Save file policy


There are often posts here about unfortunate people who have lost hours of work, usually by some kind of file save failure. Experienced people know how to overcome that but even they sometimes make a mistake. I mean, we’re all human, right?

In the Mac world, software like Pages and Numbers introduced a policy of continuous saving a while back. The old system required you to save positively and to keep saving every so often to ensure files are updated. That is the system SU uses. Files that save all changes on the fly do take some getting used to and not everyone likes it, but it would get around many file save failures. Is there a reason software like SU could not adopt such a system if it so chose?



I absolutely HATE autosaving. I have gotten used to it in some contexts (such as Google Docs, partly because the browser-based environment is inherently less reliable, unfortunately), but locally on my computer I do not like it at all. The reason I don’t like it is because I often do little “experiments” to make temporary changes to a file. I don’t want those changes to accidentally become permanent. I completely realize that after I delete or undo those experimental changes, the state of the content is back to normal and an auto-save will be happy. Nevertheless, I do not want the software to dictate when to save. I also don’t like the churn of the computer’s file storage system when writing unwanted copies of files (especially for Flash-based storage, which supports a finite number of write operations before the media fails).

Regarding SketchUp specifically, a complication is that SketchUp by default performs a validity check on the contents of the model while doing a save (which is quite time-consuming on a model with 100K or more edges and faces). I really REALLY do not want that to occur spontaneously or “randomly.” I realize this check can be disabled, but I leave it enabled because I figure it should be run eventually, and might as well run it when I am prepared for it (which is when I request an explicit Save).



I suppose that is what a Mac is doing but it seems to work differently from, say, the autosave feature in other software that doesn’t do it on the fly but only at set intervals. That can certainly be annoying.

The worst feature of the Mac way is that if you download something that you plan to use as a template for something new, you do have to remember to hit Duplicate, otherwise you will be altering the template document.

I can see a validity check would slow things down hugely but I wonder if SU has to do that rather than at other times (eg at set times as for autosave or when you manually save)?

I am musing really, and I know that PC users really dislike Mac ways for their idiosyncrasy. But at its best, it can be a way of shaking people out of their complacency, no?



I’ve been primarily a Mac user since about 1990. I agree that unintended edits to original files is one of the aspects of autosave and continuous-save that I dislike. For example, recent versions of Preview on the Mac make it super easy to inadvertently add an annotation (when clicking to try selecting some text), which then gets saved out! Grrr. Thankfully when quitting Preview it often asks whether I want to revert the (unintended) change.



Also just musing, as I don’t have access to implementation details.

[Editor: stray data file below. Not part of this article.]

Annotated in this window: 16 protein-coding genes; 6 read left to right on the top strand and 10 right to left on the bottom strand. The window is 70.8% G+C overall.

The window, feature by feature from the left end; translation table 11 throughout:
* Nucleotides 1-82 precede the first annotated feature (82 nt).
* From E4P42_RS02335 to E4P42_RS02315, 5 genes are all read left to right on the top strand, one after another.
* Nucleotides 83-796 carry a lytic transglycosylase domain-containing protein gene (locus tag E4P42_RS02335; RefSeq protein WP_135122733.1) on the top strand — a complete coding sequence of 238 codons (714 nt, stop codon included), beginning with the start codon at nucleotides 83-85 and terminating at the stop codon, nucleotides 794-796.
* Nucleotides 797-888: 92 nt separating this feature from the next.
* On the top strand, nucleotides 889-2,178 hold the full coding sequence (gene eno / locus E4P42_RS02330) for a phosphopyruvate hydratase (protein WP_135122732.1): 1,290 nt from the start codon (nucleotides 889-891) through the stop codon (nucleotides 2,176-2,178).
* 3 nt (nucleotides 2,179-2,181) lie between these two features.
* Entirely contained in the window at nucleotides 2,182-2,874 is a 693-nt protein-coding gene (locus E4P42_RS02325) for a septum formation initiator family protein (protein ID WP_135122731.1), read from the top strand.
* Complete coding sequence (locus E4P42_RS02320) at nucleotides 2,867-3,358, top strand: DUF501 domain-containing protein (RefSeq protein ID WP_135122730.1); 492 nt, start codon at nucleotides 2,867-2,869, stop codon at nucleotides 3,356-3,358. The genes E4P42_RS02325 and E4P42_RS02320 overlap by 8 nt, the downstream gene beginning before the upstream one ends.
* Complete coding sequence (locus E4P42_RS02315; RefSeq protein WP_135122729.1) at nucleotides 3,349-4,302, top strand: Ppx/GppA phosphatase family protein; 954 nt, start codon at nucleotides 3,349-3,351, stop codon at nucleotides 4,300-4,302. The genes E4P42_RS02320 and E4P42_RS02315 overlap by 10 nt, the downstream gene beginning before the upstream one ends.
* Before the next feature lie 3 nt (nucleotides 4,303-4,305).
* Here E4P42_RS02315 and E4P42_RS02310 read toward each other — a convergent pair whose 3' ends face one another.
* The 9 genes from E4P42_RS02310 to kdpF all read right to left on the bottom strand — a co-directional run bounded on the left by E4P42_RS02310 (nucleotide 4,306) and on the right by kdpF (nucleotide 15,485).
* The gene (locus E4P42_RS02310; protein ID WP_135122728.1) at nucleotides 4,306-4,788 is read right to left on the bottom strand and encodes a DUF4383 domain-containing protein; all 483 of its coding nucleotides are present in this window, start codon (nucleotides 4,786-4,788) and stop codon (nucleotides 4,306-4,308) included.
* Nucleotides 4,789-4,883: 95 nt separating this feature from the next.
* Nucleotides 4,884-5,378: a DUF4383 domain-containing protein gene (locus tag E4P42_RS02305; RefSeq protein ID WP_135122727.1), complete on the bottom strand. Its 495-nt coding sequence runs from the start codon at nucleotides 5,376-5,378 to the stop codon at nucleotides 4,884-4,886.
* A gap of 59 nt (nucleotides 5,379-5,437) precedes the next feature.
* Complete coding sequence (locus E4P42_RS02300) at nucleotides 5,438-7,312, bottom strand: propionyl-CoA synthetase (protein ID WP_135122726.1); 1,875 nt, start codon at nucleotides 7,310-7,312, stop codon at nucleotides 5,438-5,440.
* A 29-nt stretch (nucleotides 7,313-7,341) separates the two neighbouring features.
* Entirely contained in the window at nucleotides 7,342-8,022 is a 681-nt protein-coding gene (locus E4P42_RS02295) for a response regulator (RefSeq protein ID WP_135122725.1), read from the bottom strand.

Why is it that those other apps can do continuous saves without performance hits that are noticeable to the user? It seems like they must be saving some sort of incremental change log and that the amount of change from any one document transaction must be limited so that the save can be fast. What would be the minimum transaction that SketchUp could save? Because each added entity can interact with everything in the active edit context, potentially a lot of changes could be wrapped up in a single “transaction”. For example, think about Intersect Faces with… or the Solid Tools. Extensions are essentially unlimited in how much complexity they could wrap into a single invocation. So, whereas I don’t know it isn’t possible, I worry that a continuous save would have disastrous and constant performance effects.



The $64,000 question.

I presume that just as your computer has to register and execute a command, such as drawing a line of n length, the code that does that could be written to the saved file at the same time and just as quickly as the temporary file that is held in short term memory while you work on it. Or something like that. I’m guessing really.

From what @TDahl has said, when you do a manual save or an autosave, the computer has to gird its loins, rouse itself from slumber, get the mighty wheels in motion, etc, and that all means a performance hit. You couldn’t have that at every stroke of the keyboard but you might be able to have a much more basic write exercise perhaps?



The software’s algorithms and data structures would need to be designed to allow efficient incremental save (I claim, speaking as a long-time professional software developer). Re-writing the entire file is not viable, even ignoring other factors (such as SketchUp’s validity check, which dominates the storage-device Input/Output time for models with a lot of geometry). As @slbaumgartner notes, the changes caused by a single user operation can be quite varied. Consider drawing “just one” new edge that crosses a series of existing edges; they all have to be split, new faces created, etc. In my mind this is closely related to the “undo” machinery in the code. Each undo-able action would be a good candidate for an incremental save (not that I want the SketchUp team to consider adding continuous save).